Chickweed is now growing and can smother established grassland or young leys, warns Dr Nicola Perry, grassland specialist with Corteva Agriscience. And its prostrate growing habit allows it to rapidly colonise any gaps in the sward.
“Chickweed will be found in established grassland, often in damaged areas or where slurry injectors have opened up the sward,” says Dr Perry. “It is also the most common weed of new sown leys. It will aggressively compete with grass species for space, light, water and most importantly nutrients and so it needs to be controlled.”
Individual chickweed plants can produce 1,300 seeds and it only take five to six weeks from germination to seed dispersal. Plants are capable of four to five generations a year and seed buried in soil can remain viable for up to 25 years.
Dr Perry recommends spraying the herbicide Envy, which can be sprayed from now until the end of November.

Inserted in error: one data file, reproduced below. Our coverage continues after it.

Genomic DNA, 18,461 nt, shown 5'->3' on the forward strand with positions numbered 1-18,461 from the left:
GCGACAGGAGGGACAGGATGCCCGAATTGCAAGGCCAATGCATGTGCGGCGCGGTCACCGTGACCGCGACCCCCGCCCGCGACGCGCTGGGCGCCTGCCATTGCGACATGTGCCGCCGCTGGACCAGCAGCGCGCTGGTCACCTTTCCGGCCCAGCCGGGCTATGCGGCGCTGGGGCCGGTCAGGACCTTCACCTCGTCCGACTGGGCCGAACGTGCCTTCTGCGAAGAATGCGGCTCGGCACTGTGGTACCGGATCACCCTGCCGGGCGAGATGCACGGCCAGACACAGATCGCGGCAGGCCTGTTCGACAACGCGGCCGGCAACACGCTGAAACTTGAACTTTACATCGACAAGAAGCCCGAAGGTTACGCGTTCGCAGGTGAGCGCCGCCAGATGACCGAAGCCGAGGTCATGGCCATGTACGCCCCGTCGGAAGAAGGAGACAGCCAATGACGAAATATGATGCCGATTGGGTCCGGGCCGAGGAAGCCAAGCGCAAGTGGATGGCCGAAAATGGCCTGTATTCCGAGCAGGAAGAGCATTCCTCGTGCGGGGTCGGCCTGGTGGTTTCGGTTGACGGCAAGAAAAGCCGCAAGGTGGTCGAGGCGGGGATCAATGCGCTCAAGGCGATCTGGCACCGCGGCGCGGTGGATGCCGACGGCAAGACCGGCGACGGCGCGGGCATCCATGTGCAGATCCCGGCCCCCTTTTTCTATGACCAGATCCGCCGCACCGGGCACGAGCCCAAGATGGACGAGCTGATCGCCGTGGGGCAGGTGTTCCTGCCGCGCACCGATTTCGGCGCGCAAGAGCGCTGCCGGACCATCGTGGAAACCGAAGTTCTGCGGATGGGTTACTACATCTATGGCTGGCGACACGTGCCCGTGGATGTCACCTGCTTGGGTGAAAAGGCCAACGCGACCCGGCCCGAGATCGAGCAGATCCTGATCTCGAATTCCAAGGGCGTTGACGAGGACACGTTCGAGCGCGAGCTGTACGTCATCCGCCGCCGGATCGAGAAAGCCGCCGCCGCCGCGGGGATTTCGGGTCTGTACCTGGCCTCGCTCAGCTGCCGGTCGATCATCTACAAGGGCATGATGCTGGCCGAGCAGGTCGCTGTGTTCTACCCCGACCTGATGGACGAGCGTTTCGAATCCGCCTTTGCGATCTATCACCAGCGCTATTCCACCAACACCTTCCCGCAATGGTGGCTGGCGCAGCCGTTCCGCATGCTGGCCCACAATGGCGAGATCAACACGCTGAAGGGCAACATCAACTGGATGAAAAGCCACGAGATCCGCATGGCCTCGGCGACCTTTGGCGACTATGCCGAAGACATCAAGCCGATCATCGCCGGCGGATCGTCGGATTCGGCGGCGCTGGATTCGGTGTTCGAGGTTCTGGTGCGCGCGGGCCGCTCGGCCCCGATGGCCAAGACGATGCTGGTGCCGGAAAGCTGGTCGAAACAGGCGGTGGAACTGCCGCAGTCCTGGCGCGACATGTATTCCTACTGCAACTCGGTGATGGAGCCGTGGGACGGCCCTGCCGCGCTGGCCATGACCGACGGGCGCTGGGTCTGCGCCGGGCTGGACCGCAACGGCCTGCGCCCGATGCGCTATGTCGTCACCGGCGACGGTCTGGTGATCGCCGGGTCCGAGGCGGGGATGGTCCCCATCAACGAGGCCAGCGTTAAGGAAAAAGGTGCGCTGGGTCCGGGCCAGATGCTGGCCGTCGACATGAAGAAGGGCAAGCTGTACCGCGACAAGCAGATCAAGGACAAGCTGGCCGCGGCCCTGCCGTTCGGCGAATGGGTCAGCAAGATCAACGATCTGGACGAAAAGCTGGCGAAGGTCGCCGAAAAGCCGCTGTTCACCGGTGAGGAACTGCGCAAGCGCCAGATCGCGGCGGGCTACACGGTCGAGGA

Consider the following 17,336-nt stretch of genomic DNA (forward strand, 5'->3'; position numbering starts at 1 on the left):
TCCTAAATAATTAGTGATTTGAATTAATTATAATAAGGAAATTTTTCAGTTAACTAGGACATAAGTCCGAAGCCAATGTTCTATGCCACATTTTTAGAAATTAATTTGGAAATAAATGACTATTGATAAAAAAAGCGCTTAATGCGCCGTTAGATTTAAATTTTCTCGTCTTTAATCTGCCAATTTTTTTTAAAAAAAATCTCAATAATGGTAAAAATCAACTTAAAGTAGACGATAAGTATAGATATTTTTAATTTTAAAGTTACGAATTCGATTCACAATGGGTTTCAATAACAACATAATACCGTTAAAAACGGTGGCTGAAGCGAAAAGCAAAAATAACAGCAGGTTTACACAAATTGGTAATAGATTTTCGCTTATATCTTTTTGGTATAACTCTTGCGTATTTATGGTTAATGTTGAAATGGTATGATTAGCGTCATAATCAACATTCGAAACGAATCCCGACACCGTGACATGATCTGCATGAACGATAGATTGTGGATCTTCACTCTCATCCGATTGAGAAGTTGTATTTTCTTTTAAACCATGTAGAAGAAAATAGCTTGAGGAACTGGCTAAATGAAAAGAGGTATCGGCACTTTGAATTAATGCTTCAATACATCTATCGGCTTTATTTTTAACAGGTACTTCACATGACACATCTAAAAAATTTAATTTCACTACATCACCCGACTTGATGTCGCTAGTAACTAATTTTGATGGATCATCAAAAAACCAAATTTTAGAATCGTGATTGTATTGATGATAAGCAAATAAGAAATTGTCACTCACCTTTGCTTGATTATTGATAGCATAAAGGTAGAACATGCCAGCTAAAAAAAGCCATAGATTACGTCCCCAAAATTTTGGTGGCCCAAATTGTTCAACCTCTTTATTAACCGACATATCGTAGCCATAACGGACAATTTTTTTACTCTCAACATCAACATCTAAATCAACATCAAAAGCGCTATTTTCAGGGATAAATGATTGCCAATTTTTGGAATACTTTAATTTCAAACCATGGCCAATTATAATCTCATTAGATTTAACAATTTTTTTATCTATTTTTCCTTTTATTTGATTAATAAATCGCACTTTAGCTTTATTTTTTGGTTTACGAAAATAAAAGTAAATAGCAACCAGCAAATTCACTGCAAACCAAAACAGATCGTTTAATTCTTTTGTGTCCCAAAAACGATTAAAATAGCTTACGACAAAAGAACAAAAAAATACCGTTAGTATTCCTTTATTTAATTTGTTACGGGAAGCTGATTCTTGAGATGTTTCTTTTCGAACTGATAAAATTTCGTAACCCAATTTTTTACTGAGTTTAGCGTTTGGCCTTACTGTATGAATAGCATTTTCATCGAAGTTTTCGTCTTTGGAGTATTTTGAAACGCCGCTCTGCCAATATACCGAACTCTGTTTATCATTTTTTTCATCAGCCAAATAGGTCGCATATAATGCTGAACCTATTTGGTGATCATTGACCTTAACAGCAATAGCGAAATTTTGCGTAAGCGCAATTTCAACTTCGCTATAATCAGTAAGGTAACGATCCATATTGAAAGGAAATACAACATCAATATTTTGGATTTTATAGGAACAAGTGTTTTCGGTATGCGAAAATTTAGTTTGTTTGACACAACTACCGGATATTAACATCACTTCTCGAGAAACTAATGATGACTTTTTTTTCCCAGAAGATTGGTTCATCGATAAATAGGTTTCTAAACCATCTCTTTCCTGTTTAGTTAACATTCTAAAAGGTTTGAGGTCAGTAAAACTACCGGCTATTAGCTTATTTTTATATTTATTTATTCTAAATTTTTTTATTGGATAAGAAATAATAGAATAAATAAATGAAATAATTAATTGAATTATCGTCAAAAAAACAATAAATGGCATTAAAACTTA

One of the two active ingredients in Envy allows it to work at cooler temperatures and also when there are dramatic fluctuations between day and night. This means, if ground conditions allow, it can be done before the chickweed flowers and before it significantly impacts grass growth.
Envy can be used on chickweed up to 2 litre/ha in established grassland and at a lower 1.0 litre/ha rate in newly sown leys. Getting rid of chickweed in young leys allows productive grasses to tiller out and spread across the ground.
Envy has excellent grass safety and is rainfast in two hours. Mandatory stock exclusion is seven days. Envy is also an excellent herbicide for buttercups and dandelions but it will kill clover.